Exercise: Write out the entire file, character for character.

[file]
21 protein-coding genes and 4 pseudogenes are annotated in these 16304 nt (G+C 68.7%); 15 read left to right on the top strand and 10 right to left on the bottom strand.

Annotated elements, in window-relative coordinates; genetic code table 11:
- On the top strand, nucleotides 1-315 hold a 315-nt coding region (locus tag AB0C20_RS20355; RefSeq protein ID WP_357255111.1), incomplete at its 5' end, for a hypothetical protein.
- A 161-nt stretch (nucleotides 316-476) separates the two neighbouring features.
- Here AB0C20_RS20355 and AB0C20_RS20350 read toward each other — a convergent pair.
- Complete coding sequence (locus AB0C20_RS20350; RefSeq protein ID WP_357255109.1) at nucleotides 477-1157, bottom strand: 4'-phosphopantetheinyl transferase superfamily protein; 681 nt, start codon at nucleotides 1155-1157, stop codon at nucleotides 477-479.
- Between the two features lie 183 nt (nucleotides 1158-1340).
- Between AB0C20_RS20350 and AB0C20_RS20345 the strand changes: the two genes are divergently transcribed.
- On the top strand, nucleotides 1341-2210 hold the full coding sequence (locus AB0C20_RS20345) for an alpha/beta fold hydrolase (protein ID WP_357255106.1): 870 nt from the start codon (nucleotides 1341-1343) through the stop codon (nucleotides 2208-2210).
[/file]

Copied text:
21 protein-coding genes and 4 pseudogenes are annotated in these 16304 nt (G+C 68.7%); 15 read left to right on the top strand and 10 right to left on the bottom strand.

Annotated elements, in window-relative coordinates; genetic code table 11:
- On the top strand, nucleotides 1-315 hold a 315-nt coding region (locus tag AB0C20_RS20355; RefSeq protein ID WP_357255111.1), incomplete at its 5' end, for a hypothetical protein.
- A 161-nt stretch (nucleotides 316-476) separates the two neighbouring features.
- Here AB0C20_RS20355 and AB0C20_RS20350 read toward each other — a convergent pair.
- Complete coding sequence (locus AB0C20_RS20350; RefSeq protein ID WP_357255109.1) at nucleotides 477-1157, bottom strand: 4'-phosphopantetheinyl transferase superfamily protein; 681 nt, start codon at nucleotides 1155-1157, stop codon at nucleotides 477-479.
- Between the two features lie 183 nt (nucleotides 1158-1340).
- Between AB0C20_RS20350 and AB0C20_RS20345 the strand changes: the two genes are divergently transcribed.
- On the top strand, nucleotides 1341-2210 hold the full coding sequence (locus AB0C20_RS20345) for an alpha/beta fold hydrolase (protein ID WP_357255106.1): 870 nt from the start codon (nucleotides 1341-1343) through the stop codon (nucleotides 2208-2210).